I am going to start this post just as 83.9% of people have started their posts today: Today is Martin Luther King Jr.’s birthday.
I have the day off because, and only because I have every Monday off. I am absolutely appalled by the number of churches that do not recognizing Martin Luther King’s Jr.’s birthday as a holiday (for better thoughts on this than I could write, check out this blog). I don’t want to say that to bash these churches. Many of them do outstanding ministry, but I question this one decision. However, the way a church chooses to honor Martin Luther King Jr. is not the topic of discussion today on this blog.
Last night, I watched s clip from the last speech that he made. If you have not seen it, it is posted at the bottom, and I would encourage you to check it out. I spent some time thinking about it, and other speeches that he made wondering to myself, “What made Martin Luther King such a great leader and so powerful?” Here is what I came up with:
1) Passion. His life’s work was equality. He cared about this so much that he gave his life and died for it. In his final speech, I can’t help but to think that he knew somehow that his death was coming soon; either by the divine warning, receiving of death threats, or warning from the authorities. Nevertheless, he went forward. He feared neither death, nor anything else above his passion.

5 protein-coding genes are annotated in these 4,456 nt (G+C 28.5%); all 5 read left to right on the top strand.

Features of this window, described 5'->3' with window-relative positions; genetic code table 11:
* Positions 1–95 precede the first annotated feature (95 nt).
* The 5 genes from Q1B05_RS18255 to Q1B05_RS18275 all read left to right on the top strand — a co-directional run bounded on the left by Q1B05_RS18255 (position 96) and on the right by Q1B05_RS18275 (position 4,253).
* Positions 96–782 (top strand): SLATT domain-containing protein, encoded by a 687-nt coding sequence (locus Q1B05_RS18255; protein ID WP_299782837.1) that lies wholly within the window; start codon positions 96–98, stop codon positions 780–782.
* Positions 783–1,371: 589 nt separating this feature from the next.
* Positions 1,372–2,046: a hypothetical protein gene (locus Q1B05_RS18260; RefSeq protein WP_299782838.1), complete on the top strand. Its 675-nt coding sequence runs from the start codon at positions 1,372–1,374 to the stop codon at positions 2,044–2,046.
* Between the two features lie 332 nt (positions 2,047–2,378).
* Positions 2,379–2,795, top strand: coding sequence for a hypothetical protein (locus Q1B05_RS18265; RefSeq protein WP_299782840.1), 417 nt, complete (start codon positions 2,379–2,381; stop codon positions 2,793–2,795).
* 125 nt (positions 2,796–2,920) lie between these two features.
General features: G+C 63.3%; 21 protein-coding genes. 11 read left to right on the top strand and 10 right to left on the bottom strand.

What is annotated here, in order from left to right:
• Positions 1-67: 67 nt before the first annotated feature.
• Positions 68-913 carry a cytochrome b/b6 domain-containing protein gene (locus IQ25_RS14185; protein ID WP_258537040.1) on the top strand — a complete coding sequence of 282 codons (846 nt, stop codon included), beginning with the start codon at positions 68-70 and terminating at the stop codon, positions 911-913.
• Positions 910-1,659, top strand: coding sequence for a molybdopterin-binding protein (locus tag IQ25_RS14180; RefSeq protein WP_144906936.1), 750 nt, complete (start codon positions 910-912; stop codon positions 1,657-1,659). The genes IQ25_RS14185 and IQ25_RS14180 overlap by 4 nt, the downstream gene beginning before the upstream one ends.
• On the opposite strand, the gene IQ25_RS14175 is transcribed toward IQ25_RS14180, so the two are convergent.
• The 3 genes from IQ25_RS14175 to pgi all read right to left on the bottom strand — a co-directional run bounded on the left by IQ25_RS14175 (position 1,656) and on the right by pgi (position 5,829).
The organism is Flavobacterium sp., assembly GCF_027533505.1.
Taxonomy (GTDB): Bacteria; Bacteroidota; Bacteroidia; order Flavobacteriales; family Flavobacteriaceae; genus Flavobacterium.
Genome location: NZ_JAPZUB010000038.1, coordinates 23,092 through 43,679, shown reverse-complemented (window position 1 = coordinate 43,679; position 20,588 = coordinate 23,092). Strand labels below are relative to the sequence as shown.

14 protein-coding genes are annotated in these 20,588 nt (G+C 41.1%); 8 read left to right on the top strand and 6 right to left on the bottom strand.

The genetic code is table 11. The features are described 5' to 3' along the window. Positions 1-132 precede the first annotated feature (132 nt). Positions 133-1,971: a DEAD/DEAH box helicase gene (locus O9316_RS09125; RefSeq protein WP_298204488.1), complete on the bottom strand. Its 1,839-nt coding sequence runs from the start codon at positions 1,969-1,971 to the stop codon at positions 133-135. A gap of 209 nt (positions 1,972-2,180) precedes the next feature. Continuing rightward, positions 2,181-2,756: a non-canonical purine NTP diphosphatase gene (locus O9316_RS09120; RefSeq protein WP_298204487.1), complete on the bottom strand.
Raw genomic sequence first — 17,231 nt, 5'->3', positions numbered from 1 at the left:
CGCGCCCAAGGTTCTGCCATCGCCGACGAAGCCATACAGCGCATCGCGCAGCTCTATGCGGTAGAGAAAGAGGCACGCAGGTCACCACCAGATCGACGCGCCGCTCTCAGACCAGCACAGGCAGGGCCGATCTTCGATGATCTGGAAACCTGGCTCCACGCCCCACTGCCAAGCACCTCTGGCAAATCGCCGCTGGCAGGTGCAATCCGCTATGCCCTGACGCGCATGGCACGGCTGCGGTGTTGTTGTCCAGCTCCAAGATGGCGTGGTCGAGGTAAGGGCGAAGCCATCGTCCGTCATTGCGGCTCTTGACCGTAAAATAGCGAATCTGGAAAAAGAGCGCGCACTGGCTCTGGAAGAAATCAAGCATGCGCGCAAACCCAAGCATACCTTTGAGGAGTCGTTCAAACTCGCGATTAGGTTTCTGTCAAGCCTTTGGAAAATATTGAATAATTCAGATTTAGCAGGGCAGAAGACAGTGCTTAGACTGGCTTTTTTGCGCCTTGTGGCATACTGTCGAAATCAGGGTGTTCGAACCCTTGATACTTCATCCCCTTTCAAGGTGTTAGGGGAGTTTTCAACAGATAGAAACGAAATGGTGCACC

2) Vision. Not only was his passion compelling and filled every word of every speech, but he was able to share with his followers what the world would like once they accomplished their /goal. His shared it so clearly that everyone who heard him speak saw what he imagined.
3) Message. A clearly communicated message is unforgettable. I’ve heard probably hundreds of speakers deliver thousands of messages. Some are memorable for a time, others are not memorable for more than a few hours and some are indiscernible. Very few are clear enough to remember for more than a couple of months. The key to it all is simplicity. Martin Luther King’s message was simple: love and equality. Love everyone, and treat everyone equal.
4) Leadership. Of course all of these things are a part of leadership, and leadership can be an ambiguous word at times. What I am talking about here is how he literally led the people. He never asked his people to go where he did not go. Martin Luther King was arrested, faced the police dogs, fire hoses, and whatever unsavory tactics the police used to break up the protests.
The world is a much better place because of the work that Martin Luther King Jr. accomplished. I hope you take a few minutes today to honor him in some way. Perhaps watch his speech and discuss it with a friend, or do some community service, or reconcile a relationship gone sour.
Here is the video of his last speech: